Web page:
Correlation of Ultrasound and Electrodiagnostic Testing with Severity of Carpal Tunnel Syndrome
Georgios N. Panagopoulos, MD; Tiffany Wu, MD; John R. Fowler, MD
University of Pittsburgh Medical Center, Pittsburgh, PA
Purpose The association of electrophysiological and sonographic findings with symptom severity and functional status in CTS has been poorly investigated. The purpose of this study was to identify whether electrodiagnostic testing or ultrasound demonstrated a stronger correlation with two-point discrimination and consequently constituted a better predictor of carpal tunnel severity.
Methods A retrospective review of 215 consecutive patients with carpal tunnel symptoms referred to an upper extremity practice was conducted in the current study. All patients were evaluated with static two-point discrimination (2-PD) of the thumb, index and middle finger of the affected hand. A 2-PD ?6 mm was considered a positive finding. All patients underwent ultrasound testing to calculate the median nerve cross-sectional area (CSA), as well as electrodiagnostic testing. A median cross-sectional area of ?10 mm2, a distal motor latency (DML) of ?4.2 ms and a distal sensory latency (DSL) of ?3.2 ms were considered to be positive findings. Correlations between 2-PD and either DML, DSL or median CSA were calculated. Sensitivities, specificities and predictive values of abnormal DML and DSL (either alone or combined), as well as median CSA were also measured, using abnormal 2-PD as the standard reference.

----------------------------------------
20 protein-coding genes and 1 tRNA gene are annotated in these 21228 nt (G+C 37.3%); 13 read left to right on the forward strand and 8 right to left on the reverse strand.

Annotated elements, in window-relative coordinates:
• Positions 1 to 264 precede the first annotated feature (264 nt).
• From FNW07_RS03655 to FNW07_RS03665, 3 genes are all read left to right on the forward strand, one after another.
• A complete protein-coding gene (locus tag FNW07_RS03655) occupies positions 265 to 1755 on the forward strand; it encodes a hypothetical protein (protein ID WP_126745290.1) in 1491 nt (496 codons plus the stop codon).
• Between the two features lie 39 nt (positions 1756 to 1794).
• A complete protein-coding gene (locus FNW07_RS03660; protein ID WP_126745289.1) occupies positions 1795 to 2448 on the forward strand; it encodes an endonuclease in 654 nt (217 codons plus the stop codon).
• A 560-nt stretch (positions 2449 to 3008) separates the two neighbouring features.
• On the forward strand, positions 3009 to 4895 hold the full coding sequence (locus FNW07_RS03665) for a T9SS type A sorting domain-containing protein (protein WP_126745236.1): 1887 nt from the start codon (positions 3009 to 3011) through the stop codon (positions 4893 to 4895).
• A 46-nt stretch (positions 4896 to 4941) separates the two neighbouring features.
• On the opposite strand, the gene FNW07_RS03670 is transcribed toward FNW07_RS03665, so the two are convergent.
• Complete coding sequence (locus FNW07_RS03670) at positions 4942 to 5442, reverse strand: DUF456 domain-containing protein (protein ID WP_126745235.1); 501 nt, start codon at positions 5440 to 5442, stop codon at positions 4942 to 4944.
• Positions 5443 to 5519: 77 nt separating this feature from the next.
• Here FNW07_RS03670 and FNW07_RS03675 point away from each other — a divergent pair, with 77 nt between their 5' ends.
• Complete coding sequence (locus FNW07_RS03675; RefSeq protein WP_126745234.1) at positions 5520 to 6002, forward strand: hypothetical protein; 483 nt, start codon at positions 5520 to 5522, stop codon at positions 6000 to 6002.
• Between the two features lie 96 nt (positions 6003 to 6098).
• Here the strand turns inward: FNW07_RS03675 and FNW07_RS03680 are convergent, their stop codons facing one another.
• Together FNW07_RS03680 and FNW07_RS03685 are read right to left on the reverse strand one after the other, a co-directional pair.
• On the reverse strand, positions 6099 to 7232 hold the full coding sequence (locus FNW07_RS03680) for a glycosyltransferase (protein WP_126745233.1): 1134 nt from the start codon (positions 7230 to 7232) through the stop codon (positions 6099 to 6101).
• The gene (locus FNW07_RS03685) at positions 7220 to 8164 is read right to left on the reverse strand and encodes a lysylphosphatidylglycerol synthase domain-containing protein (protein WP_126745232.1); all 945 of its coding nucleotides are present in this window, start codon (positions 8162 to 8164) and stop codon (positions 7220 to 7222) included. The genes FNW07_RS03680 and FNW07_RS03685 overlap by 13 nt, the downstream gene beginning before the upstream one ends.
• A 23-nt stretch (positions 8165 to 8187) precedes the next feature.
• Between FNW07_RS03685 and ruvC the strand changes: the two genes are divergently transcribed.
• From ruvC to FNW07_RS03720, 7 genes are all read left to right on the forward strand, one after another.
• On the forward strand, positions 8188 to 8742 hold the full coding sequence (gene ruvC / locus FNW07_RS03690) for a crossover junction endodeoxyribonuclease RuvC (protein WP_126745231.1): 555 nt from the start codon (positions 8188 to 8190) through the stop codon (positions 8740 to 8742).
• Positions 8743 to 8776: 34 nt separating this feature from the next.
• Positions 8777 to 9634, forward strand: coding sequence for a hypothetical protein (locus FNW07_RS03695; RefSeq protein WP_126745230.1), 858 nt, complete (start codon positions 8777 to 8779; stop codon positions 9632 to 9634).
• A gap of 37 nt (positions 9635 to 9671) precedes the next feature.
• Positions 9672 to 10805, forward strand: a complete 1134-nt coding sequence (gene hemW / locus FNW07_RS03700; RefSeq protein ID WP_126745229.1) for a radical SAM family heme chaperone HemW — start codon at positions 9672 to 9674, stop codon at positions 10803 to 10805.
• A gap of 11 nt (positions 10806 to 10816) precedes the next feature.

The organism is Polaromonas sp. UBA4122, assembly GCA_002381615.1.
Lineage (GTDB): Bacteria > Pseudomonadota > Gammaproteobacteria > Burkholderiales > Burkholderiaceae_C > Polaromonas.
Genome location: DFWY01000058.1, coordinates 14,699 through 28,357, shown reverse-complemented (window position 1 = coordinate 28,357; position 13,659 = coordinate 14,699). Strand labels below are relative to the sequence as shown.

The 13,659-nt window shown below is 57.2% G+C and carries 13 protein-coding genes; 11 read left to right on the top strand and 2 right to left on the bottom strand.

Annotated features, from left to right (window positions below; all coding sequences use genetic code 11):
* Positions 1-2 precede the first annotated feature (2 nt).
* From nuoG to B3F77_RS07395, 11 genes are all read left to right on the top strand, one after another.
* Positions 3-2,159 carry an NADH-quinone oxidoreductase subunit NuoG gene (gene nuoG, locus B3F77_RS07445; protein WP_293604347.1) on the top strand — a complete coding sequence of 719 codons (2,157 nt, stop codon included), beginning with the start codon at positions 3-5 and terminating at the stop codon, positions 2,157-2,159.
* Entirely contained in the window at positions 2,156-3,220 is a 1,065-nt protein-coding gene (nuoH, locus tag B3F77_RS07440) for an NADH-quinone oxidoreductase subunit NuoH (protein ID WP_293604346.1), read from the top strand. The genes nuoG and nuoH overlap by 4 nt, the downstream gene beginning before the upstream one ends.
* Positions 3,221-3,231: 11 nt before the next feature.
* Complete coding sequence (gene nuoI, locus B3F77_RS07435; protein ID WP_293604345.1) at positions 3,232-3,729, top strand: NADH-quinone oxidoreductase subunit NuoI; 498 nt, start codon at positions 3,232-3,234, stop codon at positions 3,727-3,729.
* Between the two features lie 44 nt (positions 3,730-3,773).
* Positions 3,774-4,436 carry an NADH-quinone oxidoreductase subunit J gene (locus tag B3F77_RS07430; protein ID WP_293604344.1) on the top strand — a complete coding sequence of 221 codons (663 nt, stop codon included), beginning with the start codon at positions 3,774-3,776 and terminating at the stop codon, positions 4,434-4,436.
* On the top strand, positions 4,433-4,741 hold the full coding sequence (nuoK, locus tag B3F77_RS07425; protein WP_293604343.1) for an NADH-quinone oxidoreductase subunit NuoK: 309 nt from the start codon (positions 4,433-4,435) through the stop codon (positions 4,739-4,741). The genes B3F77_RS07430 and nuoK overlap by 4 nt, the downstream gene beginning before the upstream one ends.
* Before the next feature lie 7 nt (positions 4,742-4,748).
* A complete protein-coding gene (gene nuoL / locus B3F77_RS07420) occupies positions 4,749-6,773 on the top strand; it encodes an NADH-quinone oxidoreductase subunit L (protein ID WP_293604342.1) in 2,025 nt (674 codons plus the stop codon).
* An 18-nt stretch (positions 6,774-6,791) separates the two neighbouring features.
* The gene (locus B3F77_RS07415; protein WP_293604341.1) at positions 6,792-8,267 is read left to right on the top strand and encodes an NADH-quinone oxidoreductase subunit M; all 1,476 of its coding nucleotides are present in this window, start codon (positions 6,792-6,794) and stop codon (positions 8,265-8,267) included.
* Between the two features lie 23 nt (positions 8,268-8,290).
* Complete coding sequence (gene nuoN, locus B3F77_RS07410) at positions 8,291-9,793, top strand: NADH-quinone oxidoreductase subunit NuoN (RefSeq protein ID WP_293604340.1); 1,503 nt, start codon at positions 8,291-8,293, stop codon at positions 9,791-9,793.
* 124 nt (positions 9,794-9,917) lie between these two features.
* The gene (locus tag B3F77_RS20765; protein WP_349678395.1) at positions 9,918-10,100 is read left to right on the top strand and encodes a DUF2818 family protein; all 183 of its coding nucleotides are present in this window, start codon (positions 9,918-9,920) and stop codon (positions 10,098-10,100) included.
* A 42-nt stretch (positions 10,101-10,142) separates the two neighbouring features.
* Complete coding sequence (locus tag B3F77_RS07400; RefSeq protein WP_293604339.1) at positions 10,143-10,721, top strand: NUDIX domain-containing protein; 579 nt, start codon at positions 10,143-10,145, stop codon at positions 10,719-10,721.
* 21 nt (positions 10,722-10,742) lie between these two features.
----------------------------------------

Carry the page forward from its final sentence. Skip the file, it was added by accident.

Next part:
Results Analysis failed to prove a statistically significant correlation between 2-PD and median CSA (r=015, p=0.2). A weak correlation was detected between 2-PD and EDX parameters, slightly stronger for DML (r=.33, p<0.0001), as compared to DSL (r=.26, p=0.0002). When 2-PD was used as a reference standard, EDX parameters combined had the greatest sensitivity (85%), followed by ultrasound (79%). Ultrasound had a greater sensitivity than DML (74%) and DSL (74%), used alone. All parameters demonstrated a very low specificity.
Conclusions EDX is the only test to demonstate a weak correlation with abnormal 2-PD, and as such is a better even though weak predictor of disease severity. However, ultrasound remains a promising evolving field.
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